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PLANS, SECTIONSD & ELEVATIONS OF A POST HEADQUARTERS BUILDING, DESIGNE

FIELD, G.W., Draughtsman (ARCHITECTURE-MILITARY FORT) FIELD, G.W., Draughtsman. PLANS, SECTIONS & ELEVATIONS OF A POST HEADQUARTERS BUILDING, DESIGNED FOR FORT THORNBURGH, UTAH. (Washington, DC): House Ex. Doc. US Congress, 1882. Two large folding sheets (28 1/2 x 19 1.2 inches - one vertical and one horizontal). A rare survival of nineteenth century military aritecture. The folding chart detail floor plans, elevations and details of the proposed buildings that wer to make up Fort Thronburgh, Utah Territory. The two working plans are of masonry and framed buildings presumably for the original intentions for the fort and include on Plan "A" Post Headquarters Building with floor plan, three elevations and plan of the roofs. The second plan "B" includes several buildings: a Guard Room and Prison with floor plan elevation; Squad & Mess Building with floor plan, exterior elevation and cross-section; Barracks Building with floor plan of the first and second floo and elevation; Grainery with floor plan; Ordinances Stores with plan and elevation; and also an axiomatic plan with details of wall and floor framing. G.W. Field is the name of the draughtsman. The Secretary of War decided to construct a fort in the Uinta Basin to hold t Utes on the reservation and to quiet any potential hostilities between the Indians and whites. Major Hawkins was ordered out of Fort Steele on August 2 1881 and established the new fort on September 17 which was moved in the Spri of 1882 to Ashley Creek near present-day Vernal, Utah. The Secretary of War planned an elaborate $84,000 fort consisting of thirty-two brock or frame buildings to house four companies of men. The men began work on eight tempor abode buildings and laid out the bondaries of the Fort, which encompassed 21, acres. Unfortunately the appropriations from Congress for the fort were a disappointing $1,500 toward construction in 1883 resulting in any new work be halted. In time Fort Thornburgh was abandoned. Very good.
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ALBUM OF LOVE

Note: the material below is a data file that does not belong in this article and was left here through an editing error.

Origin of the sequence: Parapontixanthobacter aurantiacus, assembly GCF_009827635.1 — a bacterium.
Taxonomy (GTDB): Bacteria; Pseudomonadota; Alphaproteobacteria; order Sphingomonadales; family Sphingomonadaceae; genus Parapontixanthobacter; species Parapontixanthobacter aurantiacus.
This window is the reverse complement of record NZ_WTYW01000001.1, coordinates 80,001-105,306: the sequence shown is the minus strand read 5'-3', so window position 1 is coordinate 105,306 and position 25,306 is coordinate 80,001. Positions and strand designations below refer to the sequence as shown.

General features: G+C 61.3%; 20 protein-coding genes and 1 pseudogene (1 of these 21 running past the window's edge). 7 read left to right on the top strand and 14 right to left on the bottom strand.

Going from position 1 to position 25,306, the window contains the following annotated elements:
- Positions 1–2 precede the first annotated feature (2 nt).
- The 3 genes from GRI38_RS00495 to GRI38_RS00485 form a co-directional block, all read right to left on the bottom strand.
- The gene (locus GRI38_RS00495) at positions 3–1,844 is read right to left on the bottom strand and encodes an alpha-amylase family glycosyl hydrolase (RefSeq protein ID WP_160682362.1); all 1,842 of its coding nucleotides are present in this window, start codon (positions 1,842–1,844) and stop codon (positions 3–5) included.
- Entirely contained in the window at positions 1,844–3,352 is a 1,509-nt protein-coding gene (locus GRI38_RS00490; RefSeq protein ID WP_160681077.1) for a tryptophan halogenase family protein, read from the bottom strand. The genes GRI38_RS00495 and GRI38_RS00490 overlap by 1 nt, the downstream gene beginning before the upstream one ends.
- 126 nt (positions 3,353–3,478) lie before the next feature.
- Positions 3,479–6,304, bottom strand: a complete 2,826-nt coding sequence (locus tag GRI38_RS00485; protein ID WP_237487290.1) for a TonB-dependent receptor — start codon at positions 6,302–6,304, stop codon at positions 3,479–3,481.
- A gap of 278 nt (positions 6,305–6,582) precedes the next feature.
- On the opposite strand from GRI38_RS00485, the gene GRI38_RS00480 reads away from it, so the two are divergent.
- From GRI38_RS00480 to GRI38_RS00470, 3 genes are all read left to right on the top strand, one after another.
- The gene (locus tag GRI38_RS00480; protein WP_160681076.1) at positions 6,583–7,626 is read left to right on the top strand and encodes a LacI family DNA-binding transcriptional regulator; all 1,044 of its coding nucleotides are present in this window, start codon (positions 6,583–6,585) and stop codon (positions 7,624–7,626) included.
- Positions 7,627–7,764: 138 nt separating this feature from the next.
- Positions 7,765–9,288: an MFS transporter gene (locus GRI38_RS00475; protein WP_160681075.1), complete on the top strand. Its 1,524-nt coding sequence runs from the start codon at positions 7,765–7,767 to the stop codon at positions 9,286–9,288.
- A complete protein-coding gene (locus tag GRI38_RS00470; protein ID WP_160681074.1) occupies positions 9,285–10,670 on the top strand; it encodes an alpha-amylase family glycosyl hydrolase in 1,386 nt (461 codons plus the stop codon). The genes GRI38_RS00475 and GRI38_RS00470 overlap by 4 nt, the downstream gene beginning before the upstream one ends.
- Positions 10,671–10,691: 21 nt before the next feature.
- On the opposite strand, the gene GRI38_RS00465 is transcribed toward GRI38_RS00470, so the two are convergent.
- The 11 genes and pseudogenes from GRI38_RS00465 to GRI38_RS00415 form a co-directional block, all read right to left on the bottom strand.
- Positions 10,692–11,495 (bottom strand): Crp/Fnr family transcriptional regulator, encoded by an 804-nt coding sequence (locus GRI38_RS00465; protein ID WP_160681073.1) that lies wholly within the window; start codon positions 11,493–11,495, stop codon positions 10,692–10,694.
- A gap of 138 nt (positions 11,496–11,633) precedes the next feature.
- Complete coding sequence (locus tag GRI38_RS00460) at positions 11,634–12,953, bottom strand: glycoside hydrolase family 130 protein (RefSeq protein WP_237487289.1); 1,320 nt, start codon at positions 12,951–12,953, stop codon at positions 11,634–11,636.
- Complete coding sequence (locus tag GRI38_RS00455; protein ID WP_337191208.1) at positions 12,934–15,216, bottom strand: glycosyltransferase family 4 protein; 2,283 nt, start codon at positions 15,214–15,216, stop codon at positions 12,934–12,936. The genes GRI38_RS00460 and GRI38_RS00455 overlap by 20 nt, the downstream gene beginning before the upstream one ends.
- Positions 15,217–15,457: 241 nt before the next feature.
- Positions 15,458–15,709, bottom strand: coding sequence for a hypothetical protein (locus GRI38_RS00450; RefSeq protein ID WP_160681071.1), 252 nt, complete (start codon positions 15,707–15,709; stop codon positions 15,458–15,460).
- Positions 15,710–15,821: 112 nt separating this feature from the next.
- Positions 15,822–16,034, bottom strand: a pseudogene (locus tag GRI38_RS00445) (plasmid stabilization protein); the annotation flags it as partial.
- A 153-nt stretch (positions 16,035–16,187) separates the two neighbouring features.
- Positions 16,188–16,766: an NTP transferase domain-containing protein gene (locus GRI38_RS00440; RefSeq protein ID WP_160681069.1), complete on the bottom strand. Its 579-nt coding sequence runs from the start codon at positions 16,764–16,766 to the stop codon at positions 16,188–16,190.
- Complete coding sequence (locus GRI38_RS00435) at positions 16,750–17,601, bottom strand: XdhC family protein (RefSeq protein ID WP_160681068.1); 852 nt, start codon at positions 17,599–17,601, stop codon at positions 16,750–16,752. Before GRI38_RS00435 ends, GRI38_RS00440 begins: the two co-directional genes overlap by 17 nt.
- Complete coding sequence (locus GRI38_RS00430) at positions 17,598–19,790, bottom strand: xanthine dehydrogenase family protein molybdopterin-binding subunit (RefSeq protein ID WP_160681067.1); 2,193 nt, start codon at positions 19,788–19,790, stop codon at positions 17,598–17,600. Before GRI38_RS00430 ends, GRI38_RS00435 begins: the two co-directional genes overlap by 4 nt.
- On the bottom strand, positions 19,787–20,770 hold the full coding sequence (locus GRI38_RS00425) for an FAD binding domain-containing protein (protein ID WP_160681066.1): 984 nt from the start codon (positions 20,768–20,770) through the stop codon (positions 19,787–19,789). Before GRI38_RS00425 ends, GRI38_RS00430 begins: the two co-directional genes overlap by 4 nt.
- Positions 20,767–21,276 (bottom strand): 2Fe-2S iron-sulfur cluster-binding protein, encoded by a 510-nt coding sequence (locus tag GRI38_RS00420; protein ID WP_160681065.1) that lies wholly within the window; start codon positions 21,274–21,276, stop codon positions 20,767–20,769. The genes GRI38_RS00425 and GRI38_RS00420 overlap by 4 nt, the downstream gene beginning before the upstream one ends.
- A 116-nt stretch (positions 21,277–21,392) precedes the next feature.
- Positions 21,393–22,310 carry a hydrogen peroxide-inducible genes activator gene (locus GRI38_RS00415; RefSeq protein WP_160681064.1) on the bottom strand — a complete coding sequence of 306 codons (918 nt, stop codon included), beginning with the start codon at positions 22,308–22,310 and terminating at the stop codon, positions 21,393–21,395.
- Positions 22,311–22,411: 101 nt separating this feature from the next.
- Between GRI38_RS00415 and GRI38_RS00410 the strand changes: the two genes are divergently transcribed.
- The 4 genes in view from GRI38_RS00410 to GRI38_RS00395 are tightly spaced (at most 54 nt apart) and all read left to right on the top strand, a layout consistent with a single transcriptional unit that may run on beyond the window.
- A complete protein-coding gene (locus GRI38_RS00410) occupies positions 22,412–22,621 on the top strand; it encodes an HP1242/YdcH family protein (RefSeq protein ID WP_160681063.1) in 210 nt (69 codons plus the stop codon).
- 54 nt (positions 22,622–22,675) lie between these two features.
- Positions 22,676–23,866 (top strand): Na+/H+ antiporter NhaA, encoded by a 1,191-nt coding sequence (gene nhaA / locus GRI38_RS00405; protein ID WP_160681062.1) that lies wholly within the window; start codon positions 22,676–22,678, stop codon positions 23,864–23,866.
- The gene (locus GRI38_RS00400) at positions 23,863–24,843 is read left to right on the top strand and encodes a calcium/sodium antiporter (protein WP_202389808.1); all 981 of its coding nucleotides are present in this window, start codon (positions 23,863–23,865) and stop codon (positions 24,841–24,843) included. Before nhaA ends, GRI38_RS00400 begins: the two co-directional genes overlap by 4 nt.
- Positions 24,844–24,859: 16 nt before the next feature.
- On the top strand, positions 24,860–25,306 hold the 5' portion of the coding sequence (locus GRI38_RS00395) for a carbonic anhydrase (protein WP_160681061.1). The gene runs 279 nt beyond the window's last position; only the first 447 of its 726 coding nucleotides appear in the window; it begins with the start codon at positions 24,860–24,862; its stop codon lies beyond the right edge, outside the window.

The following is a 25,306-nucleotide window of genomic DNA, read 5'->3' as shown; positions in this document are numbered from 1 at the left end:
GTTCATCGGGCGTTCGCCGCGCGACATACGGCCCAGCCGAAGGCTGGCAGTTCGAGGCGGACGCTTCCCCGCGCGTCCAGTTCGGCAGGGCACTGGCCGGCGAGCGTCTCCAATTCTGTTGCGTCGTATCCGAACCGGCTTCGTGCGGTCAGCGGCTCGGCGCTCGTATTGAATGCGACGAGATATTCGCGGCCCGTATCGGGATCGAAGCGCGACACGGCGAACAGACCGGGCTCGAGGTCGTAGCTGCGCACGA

STANLEY, Reverend Edwin Samuel) (WOMEN-CONNECTICUT-TRADE BINDINGS) (STANLEY, Reverend Edwin Samuel). ALBUM LOVE. New York: Leavitt & Allen, (circa 1850). Square 8vo (7 3/4 x 6 1/4 inches). Publisher's royal blue textured cloth with blind and gilt decorations. Frontispiece, engraved title leaf, (44) leaves (not all leaves used), 3 plate An uncommon special work. While OCLC does record several works with this tit and also printed by the same publishers, these are significantly different published works far expanded from this work, each with more than 120 pages. Album of Love is an apt title for this friendship album from Mystic, Connecticut. From the poetical Dedication inscription written by E.S. Stanle "The book goes forth to gather from friends, so that when gathered in and friends are gone or dead, they may afford a joy,- a pleasant passing hour, to one who loves keepsakes, though but a transient thought. Go then! yet count one thy friend but those whose thoughts are pure; - whose words are sincere o the soul." This dedication was likely written by Reverend Edwin Samuel Stanl (1819-1899). a Methodist Episcopal Church clergyman, licensed to preach in 18 He served the communities-a partial list-of Cumberland, East Mansfield, East Glastonbury, Mystic, South Manchester, East Greenwich, New Bedford, and Newpo He was a Free-Soiler and Abolitionist. Friendship album did indeed go forth. This album containing approximately 21 pages of manuscript was kept by a young woman named "Jennie" ("Jane" to her cousin) in Mystic. Jennie lent this album to her friends and family in Mysti and nearby Greenville (Norwich) and they neatly inscribed poems and other sentiments of love and friendship. The writing can be light at times and challenging to read, but still an interesting 1850s woman's friendship album from Mystic with a gilt decorated, trade cloth bookbinding. The plates are engraved by H. A. Ritchie, Sartain, etc. With 15 applied color paper decorations; variously colored text leaves, tissue guards' all edged gilt. Binding with minor rubbing; foxing to title-p and plates; handwriting is quite light at times; else very good.